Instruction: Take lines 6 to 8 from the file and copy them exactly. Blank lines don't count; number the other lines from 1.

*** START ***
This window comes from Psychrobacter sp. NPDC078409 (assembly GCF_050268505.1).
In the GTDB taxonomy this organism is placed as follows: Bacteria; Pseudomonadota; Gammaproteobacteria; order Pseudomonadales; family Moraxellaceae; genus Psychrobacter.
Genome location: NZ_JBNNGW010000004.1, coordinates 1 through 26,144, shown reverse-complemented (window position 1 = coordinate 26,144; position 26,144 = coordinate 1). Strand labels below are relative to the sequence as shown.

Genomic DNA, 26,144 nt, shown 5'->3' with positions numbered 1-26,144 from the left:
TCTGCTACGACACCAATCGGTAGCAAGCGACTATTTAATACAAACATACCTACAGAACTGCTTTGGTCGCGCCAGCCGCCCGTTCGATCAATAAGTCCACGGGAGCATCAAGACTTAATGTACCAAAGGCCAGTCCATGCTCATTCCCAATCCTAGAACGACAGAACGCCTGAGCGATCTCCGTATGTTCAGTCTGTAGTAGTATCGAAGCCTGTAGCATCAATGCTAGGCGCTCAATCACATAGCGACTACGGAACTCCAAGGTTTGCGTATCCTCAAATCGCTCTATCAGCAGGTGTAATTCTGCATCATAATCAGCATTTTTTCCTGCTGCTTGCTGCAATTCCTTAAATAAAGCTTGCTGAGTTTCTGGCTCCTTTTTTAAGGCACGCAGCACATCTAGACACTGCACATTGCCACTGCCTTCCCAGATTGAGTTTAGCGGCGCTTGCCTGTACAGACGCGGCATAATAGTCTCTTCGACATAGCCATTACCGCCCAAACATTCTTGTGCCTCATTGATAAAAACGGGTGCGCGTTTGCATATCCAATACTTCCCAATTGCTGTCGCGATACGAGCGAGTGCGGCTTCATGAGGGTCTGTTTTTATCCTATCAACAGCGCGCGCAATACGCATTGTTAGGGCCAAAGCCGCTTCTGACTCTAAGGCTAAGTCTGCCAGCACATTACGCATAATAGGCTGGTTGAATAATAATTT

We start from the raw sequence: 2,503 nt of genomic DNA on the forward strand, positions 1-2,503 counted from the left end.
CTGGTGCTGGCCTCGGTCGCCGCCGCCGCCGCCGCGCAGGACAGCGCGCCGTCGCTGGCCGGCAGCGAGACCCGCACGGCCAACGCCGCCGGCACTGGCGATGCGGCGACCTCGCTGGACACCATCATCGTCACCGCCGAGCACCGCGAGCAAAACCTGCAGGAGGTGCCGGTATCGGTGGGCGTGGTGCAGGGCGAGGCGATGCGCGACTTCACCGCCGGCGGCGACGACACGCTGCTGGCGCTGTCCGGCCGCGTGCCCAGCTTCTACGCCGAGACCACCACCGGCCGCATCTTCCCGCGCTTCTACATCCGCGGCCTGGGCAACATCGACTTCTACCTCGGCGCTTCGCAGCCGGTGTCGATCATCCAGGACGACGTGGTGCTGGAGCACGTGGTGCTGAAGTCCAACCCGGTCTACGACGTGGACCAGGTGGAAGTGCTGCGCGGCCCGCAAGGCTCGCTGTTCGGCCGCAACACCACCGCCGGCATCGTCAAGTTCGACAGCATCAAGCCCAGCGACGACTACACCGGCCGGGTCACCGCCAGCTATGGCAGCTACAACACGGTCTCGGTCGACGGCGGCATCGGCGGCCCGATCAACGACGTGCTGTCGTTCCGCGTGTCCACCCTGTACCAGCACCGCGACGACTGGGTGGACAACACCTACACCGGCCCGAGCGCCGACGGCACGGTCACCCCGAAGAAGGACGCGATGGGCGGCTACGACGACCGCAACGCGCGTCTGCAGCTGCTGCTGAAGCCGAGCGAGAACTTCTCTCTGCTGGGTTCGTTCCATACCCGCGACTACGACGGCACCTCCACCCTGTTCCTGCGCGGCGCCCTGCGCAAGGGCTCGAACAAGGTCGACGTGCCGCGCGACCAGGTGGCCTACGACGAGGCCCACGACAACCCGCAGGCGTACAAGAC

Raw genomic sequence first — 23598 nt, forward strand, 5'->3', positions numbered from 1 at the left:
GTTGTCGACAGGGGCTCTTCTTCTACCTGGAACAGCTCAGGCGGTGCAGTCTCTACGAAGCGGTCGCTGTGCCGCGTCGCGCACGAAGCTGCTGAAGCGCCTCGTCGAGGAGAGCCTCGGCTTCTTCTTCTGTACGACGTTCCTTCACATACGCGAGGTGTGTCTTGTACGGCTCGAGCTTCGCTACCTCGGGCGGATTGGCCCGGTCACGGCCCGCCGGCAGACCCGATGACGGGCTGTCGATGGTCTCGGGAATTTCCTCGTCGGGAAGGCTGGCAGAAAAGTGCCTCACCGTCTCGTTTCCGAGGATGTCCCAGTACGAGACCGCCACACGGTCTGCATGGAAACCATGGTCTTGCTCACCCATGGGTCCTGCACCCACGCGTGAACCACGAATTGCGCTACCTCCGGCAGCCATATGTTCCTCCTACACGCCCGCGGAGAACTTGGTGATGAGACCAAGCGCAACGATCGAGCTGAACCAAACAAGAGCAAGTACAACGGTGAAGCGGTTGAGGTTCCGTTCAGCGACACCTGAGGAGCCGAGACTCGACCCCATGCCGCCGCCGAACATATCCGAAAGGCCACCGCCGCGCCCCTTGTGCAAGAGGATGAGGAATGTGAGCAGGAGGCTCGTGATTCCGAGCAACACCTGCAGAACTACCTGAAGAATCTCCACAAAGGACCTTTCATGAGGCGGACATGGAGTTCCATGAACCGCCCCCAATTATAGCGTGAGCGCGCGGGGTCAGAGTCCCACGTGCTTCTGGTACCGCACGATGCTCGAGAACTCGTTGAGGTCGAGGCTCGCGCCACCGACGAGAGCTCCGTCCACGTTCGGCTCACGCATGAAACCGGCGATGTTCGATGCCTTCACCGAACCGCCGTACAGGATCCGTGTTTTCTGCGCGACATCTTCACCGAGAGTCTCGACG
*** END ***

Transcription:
We start from the raw sequence: 2,503 nt of genomic DNA on the forward strand, positions 1-2,503 counted from the left end.
CTGGTGCTGGCCTCGGTCGCCGCCGCCGCCGCCGCGCAGGACAGCGCGCCGTCGCTGGCCGGCAGCGAGACCCGCACGGCCAACGCCGCCGGCACTGGCGATGCGGCGACCTCGCTGGACACCATCATCGTCACCGCCGAGCACCGCGAGCAAAACCTGCAGGAGGTGCCGGTATCGGTGGGCGTGGTGCAGGGCGAGGCGATGCGCGACTTCACCGCCGGCGGCGACGACACGCTGCTGGCGCTGTCCGGCCGCGTGCCCAGCTTCTACGCCGAGACCACCACCGGCCGCATCTTCCCGCGCTTCTACATCCGCGGCCTGGGCAACATCGACTTCTACCTCGGCGCTTCGCAGCCGGTGTCGATCATCCAGGACGACGTGGTGCTGGAGCACGTGGTGCTGAAGTCCAACCCGGTCTACGACGTGGACCAGGTGGAAGTGCTGCGCGGCCCGCAAGGCTCGCTGTTCGGCCGCAACACCACCGCCGGCATCGTCAAGTTCGACAGCATCAAGCCCAGCGACGACTACACCGGCCGGGTCACCGCCAGCTATGGCAGCTACAACACGGTCTCGGTCGACGGCGGCATCGGCGGCCCGATCAACGACGTGCTGTCGTTCCGCGTGTCCACCCTGTACCAGCACCGCGACGACTGGGTGGACAACACCTACACCGGCCCGAGCGCCGACGGCACGGTCACCCCGAAGAAGGACGCGATGGGCGGCTACGACGACCGCAACGCGCGTCTGCAGCTGCTGCTGAAGCCGAGCGAGAACTTCTCTCTGCTGGGTTCGTTCCATACCCGCGACTACGACGGCACCTCCACCCTGTTCCTGCGCGGCGCCCTGCGCAAGGGCTCGAACAAGGTCGACGTGCCGCGCGACCAGGTGGCCTACGACGAGGCCCACGACAACCCGCAGGCGTACAAGAC

Raw genomic sequence first — 23598 nt, forward strand, 5'->3', positions numbered from 1 at the left: